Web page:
Xi Jinping in His Own Words
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NOT A TRIUMPH
On November 16, 1995, Lieutenant General Wesley Clark sat in Dayton, Ohio, in a PowerScene virtual reality imaging system, using a joystick to fly back and forth through simulated three-dimensional scenes of the hills of Bosnia east of Sarajevo. At around 11 p.m., Serbian President Slobodan Milosevic joined him, as well as some other U.S. officials. Lubricated by Scotch, Milosevic and the Americans zoomed back and forth on the computer simulation to try to carve out a path from the besieged Bosnian capital to Gorazde, a U.N. "safe area" surrounded by Bosnian Serbs. In the wee hours of the morning, Clark used crayons to draw a corridor from Sarajevo to Goraz de that was not hopelessly indefensible. Milosevic shook hands with Clark, who is now the supreme allied commander in Europe, and Richard C. Holbrooke, the main American peace negotiator, and what is variously known as the Clark Corridor or the Scotch Road was born.
Somehow, the United States had shifted from a determination not to be dragged into the Balkans to using U.S. officials and computers to draw Bosnia's new frontiers. Winston Churchill used to brag about having drawn Jordan's borders on a map one afternoon; the American general could say much the same thing about Bosnia. But America's entry lacked swagger. Rather, U.S. policymakers came to sketch the Scotch Road with a profound sense of ambivalence. Documents relating to this diplomacy -- including Holbrooke's memoir To End a War and the State Department's 1996 official study of the process leading to the Dayton Accords of November 1995 -- show that American officials were painfully aware of the shortcomings of U.S. Bosnia policy and the distance it had shifted from the goals that Bill Clinton had espoused in 1992. If the devil is in the new details, they both afford a richer understanding of the evolution of U.S. policy and reinforce the enormity of the shortfall of American statecraft in the Bosnian crucible.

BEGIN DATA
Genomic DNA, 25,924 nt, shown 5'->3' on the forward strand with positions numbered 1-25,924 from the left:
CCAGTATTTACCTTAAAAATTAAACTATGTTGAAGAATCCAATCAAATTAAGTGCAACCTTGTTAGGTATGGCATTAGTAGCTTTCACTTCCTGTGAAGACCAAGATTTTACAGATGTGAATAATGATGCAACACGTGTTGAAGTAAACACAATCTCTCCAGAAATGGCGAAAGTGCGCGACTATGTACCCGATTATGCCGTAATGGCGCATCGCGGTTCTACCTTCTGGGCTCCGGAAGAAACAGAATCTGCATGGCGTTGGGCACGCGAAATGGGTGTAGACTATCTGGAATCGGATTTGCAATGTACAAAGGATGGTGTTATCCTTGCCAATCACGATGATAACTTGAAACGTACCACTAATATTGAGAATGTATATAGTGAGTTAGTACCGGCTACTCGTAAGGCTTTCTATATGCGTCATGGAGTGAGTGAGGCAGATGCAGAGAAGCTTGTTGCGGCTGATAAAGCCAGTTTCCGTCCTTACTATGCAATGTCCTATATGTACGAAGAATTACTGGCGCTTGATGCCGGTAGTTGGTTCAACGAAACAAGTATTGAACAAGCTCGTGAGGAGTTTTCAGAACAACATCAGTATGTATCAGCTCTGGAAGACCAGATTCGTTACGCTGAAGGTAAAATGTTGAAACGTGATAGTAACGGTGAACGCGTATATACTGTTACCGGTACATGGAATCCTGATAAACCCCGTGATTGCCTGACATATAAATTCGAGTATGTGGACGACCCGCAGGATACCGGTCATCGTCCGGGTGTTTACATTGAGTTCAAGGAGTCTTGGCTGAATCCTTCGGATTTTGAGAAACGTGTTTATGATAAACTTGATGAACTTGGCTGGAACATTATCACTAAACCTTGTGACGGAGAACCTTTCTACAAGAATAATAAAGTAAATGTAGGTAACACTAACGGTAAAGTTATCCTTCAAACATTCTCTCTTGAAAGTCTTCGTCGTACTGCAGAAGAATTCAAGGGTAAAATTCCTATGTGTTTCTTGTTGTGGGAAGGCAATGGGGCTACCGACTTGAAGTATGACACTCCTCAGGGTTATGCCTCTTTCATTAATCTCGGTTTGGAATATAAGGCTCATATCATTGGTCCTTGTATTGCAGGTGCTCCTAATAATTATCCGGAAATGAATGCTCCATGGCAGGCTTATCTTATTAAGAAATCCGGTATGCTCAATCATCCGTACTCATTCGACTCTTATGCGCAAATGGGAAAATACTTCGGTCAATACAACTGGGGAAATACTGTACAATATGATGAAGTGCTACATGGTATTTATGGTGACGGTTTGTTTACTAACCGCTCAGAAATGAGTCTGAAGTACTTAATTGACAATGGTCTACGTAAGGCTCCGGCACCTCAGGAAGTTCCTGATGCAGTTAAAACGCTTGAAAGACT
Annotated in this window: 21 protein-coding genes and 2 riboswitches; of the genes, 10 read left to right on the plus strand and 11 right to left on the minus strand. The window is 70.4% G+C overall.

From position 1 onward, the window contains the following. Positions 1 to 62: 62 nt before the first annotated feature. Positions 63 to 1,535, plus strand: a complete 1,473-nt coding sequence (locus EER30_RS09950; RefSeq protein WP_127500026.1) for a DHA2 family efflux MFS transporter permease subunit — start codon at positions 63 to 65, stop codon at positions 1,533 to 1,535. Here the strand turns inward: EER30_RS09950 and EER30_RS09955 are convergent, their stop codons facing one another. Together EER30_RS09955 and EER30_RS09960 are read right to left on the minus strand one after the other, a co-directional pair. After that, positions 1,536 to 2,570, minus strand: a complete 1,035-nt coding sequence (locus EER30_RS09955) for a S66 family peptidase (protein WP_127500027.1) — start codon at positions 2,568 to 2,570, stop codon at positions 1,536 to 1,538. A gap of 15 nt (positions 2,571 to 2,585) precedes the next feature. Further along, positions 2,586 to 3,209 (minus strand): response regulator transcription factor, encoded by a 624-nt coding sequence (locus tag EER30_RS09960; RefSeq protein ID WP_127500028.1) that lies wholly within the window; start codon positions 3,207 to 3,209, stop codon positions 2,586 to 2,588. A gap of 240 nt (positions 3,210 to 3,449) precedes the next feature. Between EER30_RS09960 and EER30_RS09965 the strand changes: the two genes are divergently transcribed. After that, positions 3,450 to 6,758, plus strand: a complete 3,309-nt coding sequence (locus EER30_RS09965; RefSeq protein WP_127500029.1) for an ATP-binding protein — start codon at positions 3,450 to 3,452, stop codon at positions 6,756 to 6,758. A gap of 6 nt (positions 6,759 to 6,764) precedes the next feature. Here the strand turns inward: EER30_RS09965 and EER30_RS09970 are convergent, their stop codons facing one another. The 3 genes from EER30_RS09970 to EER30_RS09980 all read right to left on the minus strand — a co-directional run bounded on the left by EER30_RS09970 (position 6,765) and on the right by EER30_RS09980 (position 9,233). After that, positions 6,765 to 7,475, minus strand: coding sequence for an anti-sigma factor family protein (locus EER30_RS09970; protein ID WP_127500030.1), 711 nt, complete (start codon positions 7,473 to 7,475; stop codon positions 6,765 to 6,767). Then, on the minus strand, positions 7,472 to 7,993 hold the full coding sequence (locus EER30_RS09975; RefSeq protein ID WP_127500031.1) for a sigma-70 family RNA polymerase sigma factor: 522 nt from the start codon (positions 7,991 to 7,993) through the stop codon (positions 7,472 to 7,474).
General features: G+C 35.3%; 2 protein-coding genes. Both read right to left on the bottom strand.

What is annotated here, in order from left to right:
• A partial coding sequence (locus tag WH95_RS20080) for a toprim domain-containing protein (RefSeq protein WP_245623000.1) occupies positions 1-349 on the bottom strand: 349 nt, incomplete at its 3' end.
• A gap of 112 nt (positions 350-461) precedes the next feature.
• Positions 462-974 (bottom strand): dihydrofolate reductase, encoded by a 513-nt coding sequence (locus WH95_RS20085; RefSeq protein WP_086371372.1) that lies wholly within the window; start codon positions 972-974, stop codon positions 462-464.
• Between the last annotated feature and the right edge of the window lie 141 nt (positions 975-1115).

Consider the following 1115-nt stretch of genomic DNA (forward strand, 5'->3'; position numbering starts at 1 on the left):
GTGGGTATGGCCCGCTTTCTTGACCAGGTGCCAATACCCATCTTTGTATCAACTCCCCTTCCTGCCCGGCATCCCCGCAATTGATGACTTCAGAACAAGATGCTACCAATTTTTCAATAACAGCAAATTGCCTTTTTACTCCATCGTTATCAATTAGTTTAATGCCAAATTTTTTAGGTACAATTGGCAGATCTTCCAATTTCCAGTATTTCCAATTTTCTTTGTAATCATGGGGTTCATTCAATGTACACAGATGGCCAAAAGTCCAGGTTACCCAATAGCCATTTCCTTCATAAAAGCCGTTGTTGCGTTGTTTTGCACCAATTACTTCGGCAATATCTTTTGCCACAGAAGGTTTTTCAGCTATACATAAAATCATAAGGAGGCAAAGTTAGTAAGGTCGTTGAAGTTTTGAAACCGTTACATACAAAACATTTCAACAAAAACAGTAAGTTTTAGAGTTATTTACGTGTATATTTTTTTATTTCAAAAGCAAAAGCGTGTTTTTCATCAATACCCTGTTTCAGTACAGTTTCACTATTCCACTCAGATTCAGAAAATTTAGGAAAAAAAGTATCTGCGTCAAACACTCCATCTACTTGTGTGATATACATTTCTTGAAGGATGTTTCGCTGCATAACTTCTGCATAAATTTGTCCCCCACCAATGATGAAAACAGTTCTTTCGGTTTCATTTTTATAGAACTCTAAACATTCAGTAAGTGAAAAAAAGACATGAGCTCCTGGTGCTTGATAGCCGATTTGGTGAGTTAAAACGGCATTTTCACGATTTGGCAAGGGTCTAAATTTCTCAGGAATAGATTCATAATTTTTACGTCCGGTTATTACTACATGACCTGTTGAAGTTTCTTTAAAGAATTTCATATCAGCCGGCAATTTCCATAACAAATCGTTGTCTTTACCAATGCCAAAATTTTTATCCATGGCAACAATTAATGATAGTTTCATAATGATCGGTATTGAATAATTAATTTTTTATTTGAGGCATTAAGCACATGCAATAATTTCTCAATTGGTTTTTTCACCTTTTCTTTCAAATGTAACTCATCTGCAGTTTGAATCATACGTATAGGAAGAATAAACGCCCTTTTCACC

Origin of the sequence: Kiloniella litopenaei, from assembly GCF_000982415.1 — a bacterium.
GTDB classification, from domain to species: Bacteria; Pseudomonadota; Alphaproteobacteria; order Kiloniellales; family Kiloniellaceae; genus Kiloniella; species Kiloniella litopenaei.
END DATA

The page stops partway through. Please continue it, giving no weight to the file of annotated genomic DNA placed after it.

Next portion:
To be sure, Dayton was a vast improvement over the muddle and bloodshed that preceded it. But it has been oversold. Dayton represented not the vindication of the liberal ideals with which Bill Clinton excoriated George Bush on the 1992 campaign trail -- firm action to halt genocide, bringing war criminals to justice, tolerance, multiethnic nation-states, liberal nationalism, and the use of international and European institutions -- but rather a version of the chilly realpolitik that kept the Bush administration out of Bosnia. The deal the administration helped cut edged ominously close to partition, writing an epitaph for Bosnia as a multiethnic state and ceding much of its territory to the Bosnian Serbs. Many of Dayton's better provisions, especially the prosecution of war criminals and the return of refugees, remain largely unimplemented. Worse, Dayton required dealing with and ultimately strengthening Milosevic and Croatian President Franjo Tudjman, two ethnic nationalists whose ideology and ruthlessness are antithetical to liberal values.
Dayton's lessons are grimly appropriate when considering the current violence in Kosovo, where Milosevic's demagoguery helped set off Yugoslavia's demise and which is the latest target of his ethnic cleansing. The bloodshed in Kosovo is a symptom of the approach that strengthened Milosevic and Tudjman. By doing so, Dayton plunged Serbia deeper into ethnic chauvinism, whereby the "sacred Serb soil" of Kosovo matters vastly more to Belgrade than do the Albanians living on top of it. As such, today's crisis comes as scant surprise. While the theater has shifted, and while Kosovo is part of Serbia proper, the underlying questions are much the same. As in 1993, the Clinton administration finds itself faced with a fundamental choice. Will the United States push Milosevic to respect autonomy, the rights of minorities, and the rule of law, or will it retreat, as it did for two years in Bosnia, by saying that getting involved is not worth American blood and treasure? If it does back down, the retreat must include the realization that the Clinton administration's earlier policy of realpolitik eased the way to future episodes thereof.